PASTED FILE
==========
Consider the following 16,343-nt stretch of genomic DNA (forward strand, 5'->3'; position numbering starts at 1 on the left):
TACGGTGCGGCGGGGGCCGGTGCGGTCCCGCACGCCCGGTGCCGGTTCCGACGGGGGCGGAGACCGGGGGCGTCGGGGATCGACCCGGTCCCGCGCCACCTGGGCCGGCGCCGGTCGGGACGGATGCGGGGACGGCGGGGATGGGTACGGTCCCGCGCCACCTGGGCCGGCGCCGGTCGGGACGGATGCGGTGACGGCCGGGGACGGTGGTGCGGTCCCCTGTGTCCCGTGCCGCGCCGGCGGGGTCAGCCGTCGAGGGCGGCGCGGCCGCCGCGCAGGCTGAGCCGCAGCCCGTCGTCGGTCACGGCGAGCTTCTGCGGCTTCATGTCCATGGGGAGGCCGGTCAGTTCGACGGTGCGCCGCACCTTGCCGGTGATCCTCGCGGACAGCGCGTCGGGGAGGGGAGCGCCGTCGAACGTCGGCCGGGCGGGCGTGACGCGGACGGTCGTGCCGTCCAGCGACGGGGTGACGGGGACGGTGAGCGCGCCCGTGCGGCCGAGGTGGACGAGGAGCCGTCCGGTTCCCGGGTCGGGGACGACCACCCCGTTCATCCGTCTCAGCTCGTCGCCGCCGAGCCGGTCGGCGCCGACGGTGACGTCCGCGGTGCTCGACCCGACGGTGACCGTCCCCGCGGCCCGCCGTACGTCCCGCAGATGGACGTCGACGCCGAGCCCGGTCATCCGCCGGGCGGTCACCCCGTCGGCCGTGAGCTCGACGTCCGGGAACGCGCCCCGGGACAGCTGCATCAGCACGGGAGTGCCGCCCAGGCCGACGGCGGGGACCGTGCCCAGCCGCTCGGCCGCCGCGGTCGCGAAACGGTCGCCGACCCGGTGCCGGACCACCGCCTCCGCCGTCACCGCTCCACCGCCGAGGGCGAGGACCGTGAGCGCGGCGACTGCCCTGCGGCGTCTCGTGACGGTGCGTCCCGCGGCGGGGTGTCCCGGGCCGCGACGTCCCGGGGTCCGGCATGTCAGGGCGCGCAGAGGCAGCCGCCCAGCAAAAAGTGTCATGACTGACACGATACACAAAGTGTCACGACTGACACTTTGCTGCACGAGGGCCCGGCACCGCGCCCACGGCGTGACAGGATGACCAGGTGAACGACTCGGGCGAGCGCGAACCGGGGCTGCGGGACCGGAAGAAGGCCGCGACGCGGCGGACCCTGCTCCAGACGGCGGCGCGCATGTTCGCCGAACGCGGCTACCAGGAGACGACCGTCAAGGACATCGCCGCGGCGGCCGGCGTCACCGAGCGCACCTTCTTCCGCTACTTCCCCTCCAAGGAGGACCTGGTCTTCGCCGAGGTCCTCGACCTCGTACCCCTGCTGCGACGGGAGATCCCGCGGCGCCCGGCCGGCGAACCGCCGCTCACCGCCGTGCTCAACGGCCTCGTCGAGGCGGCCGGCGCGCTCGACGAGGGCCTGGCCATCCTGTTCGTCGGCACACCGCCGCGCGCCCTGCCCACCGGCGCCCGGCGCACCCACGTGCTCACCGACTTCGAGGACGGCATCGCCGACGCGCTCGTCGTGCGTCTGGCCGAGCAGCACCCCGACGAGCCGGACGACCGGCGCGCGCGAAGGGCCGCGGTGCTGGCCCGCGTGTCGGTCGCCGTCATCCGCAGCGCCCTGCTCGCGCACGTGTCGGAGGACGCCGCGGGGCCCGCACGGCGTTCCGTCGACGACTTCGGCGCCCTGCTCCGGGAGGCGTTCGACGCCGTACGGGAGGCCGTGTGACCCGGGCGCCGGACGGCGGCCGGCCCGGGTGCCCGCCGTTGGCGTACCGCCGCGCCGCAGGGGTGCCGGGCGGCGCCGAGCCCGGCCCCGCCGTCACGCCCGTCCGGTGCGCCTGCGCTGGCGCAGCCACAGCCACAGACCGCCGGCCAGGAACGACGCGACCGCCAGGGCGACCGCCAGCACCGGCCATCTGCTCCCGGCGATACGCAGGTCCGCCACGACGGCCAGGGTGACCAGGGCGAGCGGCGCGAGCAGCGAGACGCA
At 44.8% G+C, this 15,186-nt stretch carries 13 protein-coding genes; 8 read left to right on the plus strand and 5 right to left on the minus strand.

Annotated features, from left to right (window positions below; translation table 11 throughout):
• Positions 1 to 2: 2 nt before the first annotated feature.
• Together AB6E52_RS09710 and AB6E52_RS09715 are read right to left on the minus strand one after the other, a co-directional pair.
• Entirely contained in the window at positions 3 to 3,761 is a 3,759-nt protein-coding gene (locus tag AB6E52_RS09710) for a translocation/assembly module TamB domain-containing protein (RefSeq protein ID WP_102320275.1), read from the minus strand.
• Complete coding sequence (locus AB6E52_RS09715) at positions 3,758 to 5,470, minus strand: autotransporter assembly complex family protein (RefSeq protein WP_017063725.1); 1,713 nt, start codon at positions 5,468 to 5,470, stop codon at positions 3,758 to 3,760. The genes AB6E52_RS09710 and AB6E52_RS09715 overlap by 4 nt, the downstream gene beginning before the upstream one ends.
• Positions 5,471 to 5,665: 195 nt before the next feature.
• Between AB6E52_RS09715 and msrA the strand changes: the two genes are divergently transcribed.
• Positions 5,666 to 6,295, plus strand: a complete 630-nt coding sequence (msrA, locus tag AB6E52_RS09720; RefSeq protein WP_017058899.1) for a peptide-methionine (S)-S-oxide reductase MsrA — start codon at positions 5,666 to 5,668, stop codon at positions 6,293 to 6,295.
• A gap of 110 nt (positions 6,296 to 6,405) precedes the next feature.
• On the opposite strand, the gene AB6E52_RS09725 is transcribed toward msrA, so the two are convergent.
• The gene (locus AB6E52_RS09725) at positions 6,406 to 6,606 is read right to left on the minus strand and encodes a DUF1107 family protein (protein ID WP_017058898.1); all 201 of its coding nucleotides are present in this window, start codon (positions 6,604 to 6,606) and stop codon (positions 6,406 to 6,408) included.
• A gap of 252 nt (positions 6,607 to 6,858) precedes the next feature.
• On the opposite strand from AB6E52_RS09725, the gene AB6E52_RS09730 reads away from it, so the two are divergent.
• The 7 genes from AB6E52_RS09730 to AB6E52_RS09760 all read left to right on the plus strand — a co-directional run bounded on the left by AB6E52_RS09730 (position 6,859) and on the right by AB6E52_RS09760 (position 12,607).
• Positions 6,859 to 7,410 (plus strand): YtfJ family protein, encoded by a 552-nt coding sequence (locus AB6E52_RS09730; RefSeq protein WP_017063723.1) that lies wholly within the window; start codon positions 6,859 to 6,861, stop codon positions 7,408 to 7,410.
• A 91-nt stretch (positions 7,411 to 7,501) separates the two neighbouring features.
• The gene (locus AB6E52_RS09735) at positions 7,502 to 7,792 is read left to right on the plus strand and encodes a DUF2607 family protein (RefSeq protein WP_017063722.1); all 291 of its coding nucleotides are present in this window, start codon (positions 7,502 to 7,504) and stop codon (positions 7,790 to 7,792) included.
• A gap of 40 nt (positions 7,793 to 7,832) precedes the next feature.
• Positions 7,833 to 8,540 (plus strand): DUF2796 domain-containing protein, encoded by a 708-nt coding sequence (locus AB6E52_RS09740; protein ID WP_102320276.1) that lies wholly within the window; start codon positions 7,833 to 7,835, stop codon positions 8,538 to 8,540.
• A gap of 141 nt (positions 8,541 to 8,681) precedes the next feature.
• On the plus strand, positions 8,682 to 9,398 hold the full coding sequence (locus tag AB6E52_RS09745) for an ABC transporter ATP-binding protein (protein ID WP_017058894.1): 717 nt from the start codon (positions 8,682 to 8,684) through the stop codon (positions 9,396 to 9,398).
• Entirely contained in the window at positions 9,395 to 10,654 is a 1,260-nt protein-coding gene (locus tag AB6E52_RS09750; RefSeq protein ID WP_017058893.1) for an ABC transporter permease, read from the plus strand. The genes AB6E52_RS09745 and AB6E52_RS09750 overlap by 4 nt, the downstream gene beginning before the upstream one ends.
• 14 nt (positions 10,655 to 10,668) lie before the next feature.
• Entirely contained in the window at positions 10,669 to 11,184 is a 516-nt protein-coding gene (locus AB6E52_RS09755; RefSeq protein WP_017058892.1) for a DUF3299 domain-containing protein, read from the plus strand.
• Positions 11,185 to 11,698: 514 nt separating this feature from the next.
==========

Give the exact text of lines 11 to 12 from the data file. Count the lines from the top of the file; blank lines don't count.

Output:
• Positions 5,666 to 6,295, plus strand: a complete 630-nt coding sequence (msrA, locus tag AB6E52_RS09720; RefSeq protein WP_017058899.1) for a peptide-methionine (S)-S-oxide reductase MsrA — start codon at positions 5,666 to 5,668, stop codon at positions 6,293 to 6,295.
• A gap of 110 nt (positions 6,296 to 6,405) precedes the next feature.